The tea leaves are passed through a series of cylindrical rollers with hundreds of sharp teeth that crush, tear, and curl the tea into small, hard pellets. This replaces the final stage of orthodox tea manufacture, in which the leaves are rolled into strips. The image below shows our Breakfast Tea, a high quality CTC Assam loose tea from Doomur Dullung - which is the base tea of our beloved Choco Assam blend!
CTC (or mamri) black teas from Assam are traditionally used in Masala Chai. They make a great strong base tea that is not overpowered by the spices and sweeteners. Check out and try our award-winning CTC teas here!
Brooke Bond (parent company of PG Tips) invented the pyramid tea bag. After lots of experiments, the tetrahedron - branded as "Pyramid Bag" - launched in 1996.
Pyramid tea bags act like a floating 'mini teapot'. By providing extra room for the tea leaves compared to flat tea bags, they make a better infusion.
Pyramid tea bags are becoming popular as they make flavours of loose leaf tea are more conveniently available. Their distinct shape and shiny finish is elegant, too. But, let's not forget, they are all made of plastics or bioplastics.
You can use tea bags for hot and cold brews, using the same brewing times and water temperatures recommended for loose tea. However, there can be big differences in the resulting quality and taste.
Portion sized tea bags generally contain fannings (small pieces of tea that are left over after higher grades of leaf teas are gathered - normally these were treated as the rejects) or dust (fannings with very small particles). Traditionally, CTC teas steep very quickly, therefore you will not be able to steep CTC tea bags several times. You will never be able to extract the flavours and colours you can experience with loose leaf tea. Using a tea bag can be seen as quicker and cleaner, thus more convenient.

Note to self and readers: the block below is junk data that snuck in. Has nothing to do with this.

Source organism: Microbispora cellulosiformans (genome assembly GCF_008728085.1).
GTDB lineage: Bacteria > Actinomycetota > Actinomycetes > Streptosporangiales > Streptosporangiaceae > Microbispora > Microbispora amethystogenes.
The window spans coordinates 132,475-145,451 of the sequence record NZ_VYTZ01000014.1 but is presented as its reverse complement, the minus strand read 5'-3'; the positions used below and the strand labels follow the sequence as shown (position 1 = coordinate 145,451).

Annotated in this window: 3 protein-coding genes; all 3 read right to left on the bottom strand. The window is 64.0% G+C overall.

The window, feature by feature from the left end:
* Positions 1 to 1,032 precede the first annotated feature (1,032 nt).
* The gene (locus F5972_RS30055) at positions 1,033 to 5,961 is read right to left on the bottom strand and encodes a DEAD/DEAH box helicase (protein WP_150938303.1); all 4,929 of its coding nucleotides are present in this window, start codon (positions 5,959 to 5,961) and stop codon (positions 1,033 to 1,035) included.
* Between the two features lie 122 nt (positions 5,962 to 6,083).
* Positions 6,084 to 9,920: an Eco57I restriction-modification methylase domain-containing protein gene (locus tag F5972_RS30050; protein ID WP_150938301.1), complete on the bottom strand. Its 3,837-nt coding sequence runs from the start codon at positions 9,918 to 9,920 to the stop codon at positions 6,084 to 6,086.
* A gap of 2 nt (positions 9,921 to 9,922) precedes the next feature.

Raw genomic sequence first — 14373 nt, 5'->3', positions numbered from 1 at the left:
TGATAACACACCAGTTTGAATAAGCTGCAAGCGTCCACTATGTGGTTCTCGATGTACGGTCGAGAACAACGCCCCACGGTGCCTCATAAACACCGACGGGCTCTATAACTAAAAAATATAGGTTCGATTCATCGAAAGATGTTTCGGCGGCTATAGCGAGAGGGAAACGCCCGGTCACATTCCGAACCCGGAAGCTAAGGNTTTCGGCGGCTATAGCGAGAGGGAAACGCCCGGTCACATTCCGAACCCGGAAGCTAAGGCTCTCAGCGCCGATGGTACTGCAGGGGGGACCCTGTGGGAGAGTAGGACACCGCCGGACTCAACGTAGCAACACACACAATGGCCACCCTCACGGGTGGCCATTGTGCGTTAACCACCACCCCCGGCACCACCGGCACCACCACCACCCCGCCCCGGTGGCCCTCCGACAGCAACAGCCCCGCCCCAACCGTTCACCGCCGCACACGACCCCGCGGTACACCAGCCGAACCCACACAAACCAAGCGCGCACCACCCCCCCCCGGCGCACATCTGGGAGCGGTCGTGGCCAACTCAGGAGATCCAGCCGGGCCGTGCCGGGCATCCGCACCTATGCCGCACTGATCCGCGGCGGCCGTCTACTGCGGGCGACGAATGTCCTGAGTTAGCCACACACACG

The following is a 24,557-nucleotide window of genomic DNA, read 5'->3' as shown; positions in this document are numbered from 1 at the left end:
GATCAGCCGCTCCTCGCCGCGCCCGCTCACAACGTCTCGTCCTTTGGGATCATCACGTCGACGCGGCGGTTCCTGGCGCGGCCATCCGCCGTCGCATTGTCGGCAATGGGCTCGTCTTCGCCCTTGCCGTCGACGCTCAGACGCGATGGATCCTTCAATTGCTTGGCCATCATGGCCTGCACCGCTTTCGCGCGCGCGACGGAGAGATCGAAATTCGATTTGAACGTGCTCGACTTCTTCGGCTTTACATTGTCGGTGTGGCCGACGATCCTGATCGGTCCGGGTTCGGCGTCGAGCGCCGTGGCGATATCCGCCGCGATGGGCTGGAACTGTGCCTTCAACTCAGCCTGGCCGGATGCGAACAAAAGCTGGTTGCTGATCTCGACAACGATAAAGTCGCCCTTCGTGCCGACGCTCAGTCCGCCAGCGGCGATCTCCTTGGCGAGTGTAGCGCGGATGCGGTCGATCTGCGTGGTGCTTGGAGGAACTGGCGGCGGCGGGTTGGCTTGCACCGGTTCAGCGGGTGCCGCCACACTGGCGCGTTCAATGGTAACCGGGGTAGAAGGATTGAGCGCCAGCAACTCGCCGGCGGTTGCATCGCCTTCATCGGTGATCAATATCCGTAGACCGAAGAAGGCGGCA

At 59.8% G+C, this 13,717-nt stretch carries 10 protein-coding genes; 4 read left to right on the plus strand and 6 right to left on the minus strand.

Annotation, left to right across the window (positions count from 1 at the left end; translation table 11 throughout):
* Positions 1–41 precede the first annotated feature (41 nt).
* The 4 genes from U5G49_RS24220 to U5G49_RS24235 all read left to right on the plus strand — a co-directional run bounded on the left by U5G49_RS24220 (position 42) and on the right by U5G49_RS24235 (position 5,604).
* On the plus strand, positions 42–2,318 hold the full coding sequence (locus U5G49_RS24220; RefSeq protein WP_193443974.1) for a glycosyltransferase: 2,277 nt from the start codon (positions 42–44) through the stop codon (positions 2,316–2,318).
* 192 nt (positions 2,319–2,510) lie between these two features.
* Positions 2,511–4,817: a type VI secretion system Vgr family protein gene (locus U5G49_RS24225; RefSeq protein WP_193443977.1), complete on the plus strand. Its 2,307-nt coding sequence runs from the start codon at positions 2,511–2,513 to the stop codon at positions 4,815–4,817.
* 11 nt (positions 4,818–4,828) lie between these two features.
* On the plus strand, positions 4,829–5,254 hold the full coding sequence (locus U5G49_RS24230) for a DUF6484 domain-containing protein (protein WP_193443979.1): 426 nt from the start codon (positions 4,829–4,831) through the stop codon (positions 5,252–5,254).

Trying to cut brewing time by squeezing your tea bag can completely ruin your experience. Releasing concentrated tannins can result in a bitter cup! Always wait until your tea is as dark as you like it. Then remove the bag with your spoon and hold it over the cup so it can drain, then place it on your saucer.
Yes! Tea's enemies are light, moisture and odours. Use airtight and opaque containers to maintain freshness and flavours. Store in cool, well-ventilated environments far from spices. We do not recommend storing tea bags in the fridge - condensation might affect the flavour. Store your teas as described above until their expiry date.
Not all. Tea bags are made of materials strong enough to hold the tea in, but light enough to allow the tea to be released into the water. Unfortunately, materials used for traditional tea bags might seem to be 100% paper but they can still contain microplastics. Pyramid tea bags are made of plastics or bioplastics, therefore paper filters or reusable solutions are always a better choice. While the tea leaves themselves are compostable, you always have to check how to dispose of your tea bags with the manufacturer.